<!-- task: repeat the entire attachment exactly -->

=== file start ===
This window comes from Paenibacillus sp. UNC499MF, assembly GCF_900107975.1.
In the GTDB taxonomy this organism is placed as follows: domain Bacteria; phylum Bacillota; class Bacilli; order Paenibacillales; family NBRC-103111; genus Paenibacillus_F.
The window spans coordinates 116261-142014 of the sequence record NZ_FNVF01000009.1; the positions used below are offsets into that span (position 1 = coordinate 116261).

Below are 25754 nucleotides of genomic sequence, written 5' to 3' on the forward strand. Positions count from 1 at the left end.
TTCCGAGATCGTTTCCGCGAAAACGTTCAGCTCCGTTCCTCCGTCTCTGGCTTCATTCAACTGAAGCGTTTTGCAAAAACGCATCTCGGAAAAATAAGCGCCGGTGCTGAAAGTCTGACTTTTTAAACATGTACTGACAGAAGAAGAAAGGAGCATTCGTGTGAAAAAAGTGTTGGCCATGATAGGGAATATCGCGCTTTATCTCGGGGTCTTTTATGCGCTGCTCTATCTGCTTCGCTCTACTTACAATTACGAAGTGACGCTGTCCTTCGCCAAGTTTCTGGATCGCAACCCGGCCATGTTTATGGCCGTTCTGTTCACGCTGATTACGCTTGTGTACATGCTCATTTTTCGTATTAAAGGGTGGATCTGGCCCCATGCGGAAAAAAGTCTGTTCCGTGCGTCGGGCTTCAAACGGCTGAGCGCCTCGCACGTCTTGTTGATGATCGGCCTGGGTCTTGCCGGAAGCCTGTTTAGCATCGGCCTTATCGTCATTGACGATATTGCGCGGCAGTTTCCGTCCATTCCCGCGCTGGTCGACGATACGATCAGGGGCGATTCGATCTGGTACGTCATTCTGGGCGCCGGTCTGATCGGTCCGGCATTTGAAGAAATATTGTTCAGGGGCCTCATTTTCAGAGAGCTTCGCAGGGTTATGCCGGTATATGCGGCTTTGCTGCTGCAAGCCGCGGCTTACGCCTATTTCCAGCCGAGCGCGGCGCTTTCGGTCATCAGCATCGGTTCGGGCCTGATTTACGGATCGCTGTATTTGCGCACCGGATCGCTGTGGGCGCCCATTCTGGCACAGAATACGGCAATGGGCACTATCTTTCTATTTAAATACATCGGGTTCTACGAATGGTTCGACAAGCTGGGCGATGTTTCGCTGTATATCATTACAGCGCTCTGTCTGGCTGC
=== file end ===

This window comes from Paenibacillus sp. UNC499MF, assembly GCF_900107975.1.
In the GTDB taxonomy this organism is placed as follows: domain Bacteria; phylum Bacillota; class Bacilli; order Paenibacillales; family NBRC-103111; genus Paenibacillus_F.
The window spans coordinates 116261-142014 of the sequence record NZ_FNVF01000009.1; the positions used below are offsets into that span (position 1 = coordinate 116261).

Below are 25754 nucleotides of genomic sequence, written 5' to 3' on the forward strand. Positions count from 1 at the left end.
TTCCGAGATCGTTTCCGCGAAAACGTTCAGCTCCGTTCCTCCGTCTCTGGCTTCATTCAACTGAAGCGTTTTGCAAAAACGCATCTCGGAAAAATAAGCGCCGGTGCTGAAAGTCTGACTTTTTAAACATGTACTGACAGAAGAAGAAAGGAGCATTCGTGTGAAAAAAGTGTTGGCCATGATAGGGAATATCGCGCTTTATCTCGGGGTCTTTTATGCGCTGCTCTATCTGCTTCGCTCTACTTACAATTACGAAGTGACGCTGTCCTTCGCCAAGTTTCTGGATCGCAACCCGGCCATGTTTATGGCCGTTCTGTTCACGCTGATTACGCTTGTGTACATGCTCATTTTTCGTATTAAAGGGTGGATCTGGCCCCATGCGGAAAAAAGTCTGTTCCGTGCGTCGGGCTTCAAACGGCTGAGCGCCTCGCACGTCTTGTTGATGATCGGCCTGGGTCTTGCCGGAAGCCTGTTTAGCATCGGCCTTATCGTCATTGACGATATTGCGCGGCAGTTTCCGTCCATTCCCGCGCTGGTCGACGATACGATCAGGGGCGATTCGATCTGGTACGTCATTCTGGGCGCCGGTCTGATCGGTCCGGCATTTGAAGAAATATTGTTCAGGGGCCTCATTTTCAGAGAGCTTCGCAGGGTTATGCCGGTATATGCGGCTTTGCTGCTGCAAGCCGCGGCTTACGCCTATTTCCAGCCGAGCGCGGCGCTTTCGGTCATCAGCATCGGTTCGGGCCTGATTTACGGATCGCTGTATTTGCGCACCGGATCGCTGTGGGCGCCCATTCTGGCACAGAATACGGCAATGGGCACTATCTTTCTATTTAAATACATCGGGTTCTACGAATGGTTCGACAAGCTGGGCGATGTTTCGCTGTATATCATTACAGCGCTCTGTCTGGCTGC